We stood, slacked-jawed and wondered, “Are we in the wrong place? This must be the office of an architecture firm, surely? Or perhaps a day spa designed for the publishers of Wallpaper magazine?”

It was none of those things, savvy reader! It was a surf shop. It was the Album surfboards shop.

We had found surfing’s Holy Grail: An aesthetically-pleasing retail experience ensconced in sophisticated, minimalist architectural design. Our hearts fluttered.

Most surf shops, ya see, they … well, they suck, aesthetically speaking. Most surfboard shapers and brands suck, aesthetically speaking. (As people, they’re awesome; They don’t suck.) But most of them have no taste.

And this bothers us, savvy reader. It tears at our souls. Album, however, has restored our faith.

Truly Awesome Photos of Empty European Libraries

French photographer Thibaud Poirier has created a series of photos documenting 25 of Europe’s grandest and beautiful great libraries. Poirier’s images capture the vast interior spaces of what he calls “temples of cultural worship.” In all of the these images the libraries are empty.

The Giant Rose in Downtown LA


German artist Isa Genzken’s “Rose III” giant rose sculpture at the Los Angeles outpost of the Hauser & Wirth gallery in the Arts District in Downtown LA. Another version of “Rose” was for a while installed on the exterior of the New Museum of Contemporary Art in New York.

“Mirage” at Desert X

Like a shiny extra-terrestrial bobble tucked into the foothills above Palm Springs, “Mirage” by Los Angeles-based artist Doug Aitken is among the most striking contemporary-art experiences of 2017. It’s probably the unofficial rockstar of Desert X, an inaugural exhibition of site-specific artworks mostly in the form of installations and sculptural objects spread across the desert landscape of the Coachella Valley.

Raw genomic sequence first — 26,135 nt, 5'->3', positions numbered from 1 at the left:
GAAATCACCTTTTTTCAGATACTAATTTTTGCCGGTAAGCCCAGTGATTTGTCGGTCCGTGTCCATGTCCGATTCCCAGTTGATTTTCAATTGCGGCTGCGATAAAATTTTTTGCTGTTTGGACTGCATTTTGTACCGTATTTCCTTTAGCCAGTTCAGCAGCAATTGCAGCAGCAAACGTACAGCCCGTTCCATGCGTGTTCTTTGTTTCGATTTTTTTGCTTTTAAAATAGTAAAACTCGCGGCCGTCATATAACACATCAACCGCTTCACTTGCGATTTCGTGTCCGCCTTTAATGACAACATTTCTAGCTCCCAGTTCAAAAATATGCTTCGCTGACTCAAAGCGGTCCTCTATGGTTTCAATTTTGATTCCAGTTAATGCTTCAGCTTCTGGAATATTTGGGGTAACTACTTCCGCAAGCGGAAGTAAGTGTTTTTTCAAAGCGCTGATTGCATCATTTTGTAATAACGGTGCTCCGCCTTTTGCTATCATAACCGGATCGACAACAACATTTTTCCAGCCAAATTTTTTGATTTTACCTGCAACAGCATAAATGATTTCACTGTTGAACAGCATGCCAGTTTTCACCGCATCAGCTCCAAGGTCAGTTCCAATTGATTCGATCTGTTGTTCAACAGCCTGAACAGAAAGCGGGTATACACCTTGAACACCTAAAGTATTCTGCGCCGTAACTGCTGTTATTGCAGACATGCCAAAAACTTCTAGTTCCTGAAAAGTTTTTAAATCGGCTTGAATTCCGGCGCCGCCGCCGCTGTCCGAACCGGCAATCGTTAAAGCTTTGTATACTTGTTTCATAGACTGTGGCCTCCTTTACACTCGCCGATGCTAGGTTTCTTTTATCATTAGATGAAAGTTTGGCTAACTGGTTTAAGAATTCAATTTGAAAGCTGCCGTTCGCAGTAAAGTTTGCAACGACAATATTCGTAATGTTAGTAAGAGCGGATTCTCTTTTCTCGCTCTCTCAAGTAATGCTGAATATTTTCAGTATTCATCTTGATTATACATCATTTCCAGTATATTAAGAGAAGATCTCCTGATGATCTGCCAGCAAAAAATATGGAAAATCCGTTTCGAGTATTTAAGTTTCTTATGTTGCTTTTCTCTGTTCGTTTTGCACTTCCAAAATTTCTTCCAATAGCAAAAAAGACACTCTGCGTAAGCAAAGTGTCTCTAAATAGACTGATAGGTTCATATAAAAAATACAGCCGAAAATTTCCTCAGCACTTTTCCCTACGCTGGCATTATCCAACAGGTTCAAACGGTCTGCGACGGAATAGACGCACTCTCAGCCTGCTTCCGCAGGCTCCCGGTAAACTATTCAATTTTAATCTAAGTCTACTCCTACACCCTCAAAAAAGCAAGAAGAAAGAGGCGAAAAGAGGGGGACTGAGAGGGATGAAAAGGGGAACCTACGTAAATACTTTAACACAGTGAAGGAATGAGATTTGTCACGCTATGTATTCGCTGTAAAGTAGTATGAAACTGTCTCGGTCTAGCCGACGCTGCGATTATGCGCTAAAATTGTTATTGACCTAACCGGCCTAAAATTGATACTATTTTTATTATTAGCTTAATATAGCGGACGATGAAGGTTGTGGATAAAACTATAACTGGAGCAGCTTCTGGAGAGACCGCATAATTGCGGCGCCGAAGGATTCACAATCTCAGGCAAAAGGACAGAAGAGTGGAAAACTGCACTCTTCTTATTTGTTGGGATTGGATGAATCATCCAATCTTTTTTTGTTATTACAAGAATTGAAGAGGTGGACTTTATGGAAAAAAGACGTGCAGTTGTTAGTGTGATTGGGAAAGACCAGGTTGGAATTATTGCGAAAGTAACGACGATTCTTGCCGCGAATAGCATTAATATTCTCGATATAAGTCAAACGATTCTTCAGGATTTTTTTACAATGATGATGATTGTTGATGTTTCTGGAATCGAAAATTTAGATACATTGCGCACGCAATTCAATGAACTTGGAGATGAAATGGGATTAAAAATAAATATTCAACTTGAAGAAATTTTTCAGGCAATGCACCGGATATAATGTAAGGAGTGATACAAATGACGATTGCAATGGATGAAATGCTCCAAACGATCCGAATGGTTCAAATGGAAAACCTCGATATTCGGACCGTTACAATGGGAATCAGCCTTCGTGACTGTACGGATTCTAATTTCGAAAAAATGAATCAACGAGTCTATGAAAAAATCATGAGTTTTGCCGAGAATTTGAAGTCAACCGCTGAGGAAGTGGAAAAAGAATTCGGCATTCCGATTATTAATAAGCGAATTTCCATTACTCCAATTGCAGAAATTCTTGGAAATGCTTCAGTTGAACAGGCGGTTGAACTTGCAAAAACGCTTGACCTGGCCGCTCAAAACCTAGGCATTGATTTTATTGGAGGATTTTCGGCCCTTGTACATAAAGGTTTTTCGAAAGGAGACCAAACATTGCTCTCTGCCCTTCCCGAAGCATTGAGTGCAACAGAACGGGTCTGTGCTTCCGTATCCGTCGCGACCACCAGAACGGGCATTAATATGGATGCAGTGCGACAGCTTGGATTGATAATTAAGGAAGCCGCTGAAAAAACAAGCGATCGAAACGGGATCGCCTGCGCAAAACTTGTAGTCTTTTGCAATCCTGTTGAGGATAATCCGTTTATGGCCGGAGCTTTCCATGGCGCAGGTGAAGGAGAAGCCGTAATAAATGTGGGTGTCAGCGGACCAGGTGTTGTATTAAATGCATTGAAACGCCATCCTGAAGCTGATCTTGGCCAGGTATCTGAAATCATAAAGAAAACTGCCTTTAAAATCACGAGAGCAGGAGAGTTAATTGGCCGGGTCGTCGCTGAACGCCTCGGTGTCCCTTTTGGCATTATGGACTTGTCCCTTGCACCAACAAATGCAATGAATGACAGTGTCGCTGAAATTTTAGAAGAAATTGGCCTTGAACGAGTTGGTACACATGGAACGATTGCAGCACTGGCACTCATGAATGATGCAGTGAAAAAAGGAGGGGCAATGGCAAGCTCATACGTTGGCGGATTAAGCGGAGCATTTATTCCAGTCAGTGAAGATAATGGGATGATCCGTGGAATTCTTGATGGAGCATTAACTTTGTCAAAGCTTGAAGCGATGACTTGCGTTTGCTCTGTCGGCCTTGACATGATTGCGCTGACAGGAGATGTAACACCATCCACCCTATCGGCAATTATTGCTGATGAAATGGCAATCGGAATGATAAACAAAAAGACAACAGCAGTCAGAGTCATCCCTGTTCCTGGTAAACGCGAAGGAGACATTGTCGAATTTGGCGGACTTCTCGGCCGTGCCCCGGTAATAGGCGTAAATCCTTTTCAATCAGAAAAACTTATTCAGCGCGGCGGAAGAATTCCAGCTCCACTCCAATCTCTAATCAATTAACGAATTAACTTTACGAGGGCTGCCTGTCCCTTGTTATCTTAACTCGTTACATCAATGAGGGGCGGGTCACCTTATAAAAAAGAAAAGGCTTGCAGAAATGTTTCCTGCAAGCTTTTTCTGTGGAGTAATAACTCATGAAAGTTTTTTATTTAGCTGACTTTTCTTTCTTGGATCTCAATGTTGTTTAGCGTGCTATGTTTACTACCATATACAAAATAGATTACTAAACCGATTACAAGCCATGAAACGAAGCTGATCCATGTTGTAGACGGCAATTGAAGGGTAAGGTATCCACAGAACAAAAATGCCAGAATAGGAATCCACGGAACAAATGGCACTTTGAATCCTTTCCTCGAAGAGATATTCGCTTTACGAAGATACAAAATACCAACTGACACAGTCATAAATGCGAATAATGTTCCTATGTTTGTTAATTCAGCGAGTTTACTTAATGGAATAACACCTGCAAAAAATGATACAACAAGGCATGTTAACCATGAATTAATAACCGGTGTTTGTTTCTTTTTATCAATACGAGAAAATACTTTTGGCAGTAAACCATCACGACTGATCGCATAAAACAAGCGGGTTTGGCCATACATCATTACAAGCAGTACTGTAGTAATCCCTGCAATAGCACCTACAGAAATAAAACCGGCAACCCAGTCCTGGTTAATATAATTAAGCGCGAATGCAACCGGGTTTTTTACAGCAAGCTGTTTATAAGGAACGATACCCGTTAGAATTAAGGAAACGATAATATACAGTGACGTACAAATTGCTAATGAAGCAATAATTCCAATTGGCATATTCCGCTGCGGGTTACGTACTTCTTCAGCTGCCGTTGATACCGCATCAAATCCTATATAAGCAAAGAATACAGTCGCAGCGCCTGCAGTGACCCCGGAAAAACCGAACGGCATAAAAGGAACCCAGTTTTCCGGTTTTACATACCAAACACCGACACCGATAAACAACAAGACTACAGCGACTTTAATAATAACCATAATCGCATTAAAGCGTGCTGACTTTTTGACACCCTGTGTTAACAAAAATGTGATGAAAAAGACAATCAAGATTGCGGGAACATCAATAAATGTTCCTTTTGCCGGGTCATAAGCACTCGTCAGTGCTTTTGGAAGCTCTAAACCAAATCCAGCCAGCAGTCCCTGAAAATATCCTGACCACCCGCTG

“Mirage” is a literal house of mirrors. Its loose architectural form is a single-story ranch house in a nod to the region’s traditional housing style. But it’s a ranch house with a shape augmented by contemporary touches – a skylight, a balcony, a window-less chamber.

All that architecture is just a platform for Aitken’s bold visual statement and its main feature: The mirrored surfaces of the house inside and out. The exterior walls, and interior walls and ceilings, are mirrors reflecting the desert landscape outside and multiplying the reflections inside like a silverlight echo chamber. It is not enough to look at it.

Walking through “Mirage” is to be entranced by the unceasing play of light from every angle and reflective pane and by the all the possibilities in reframing your view of the bright desert outside through the house’s many windows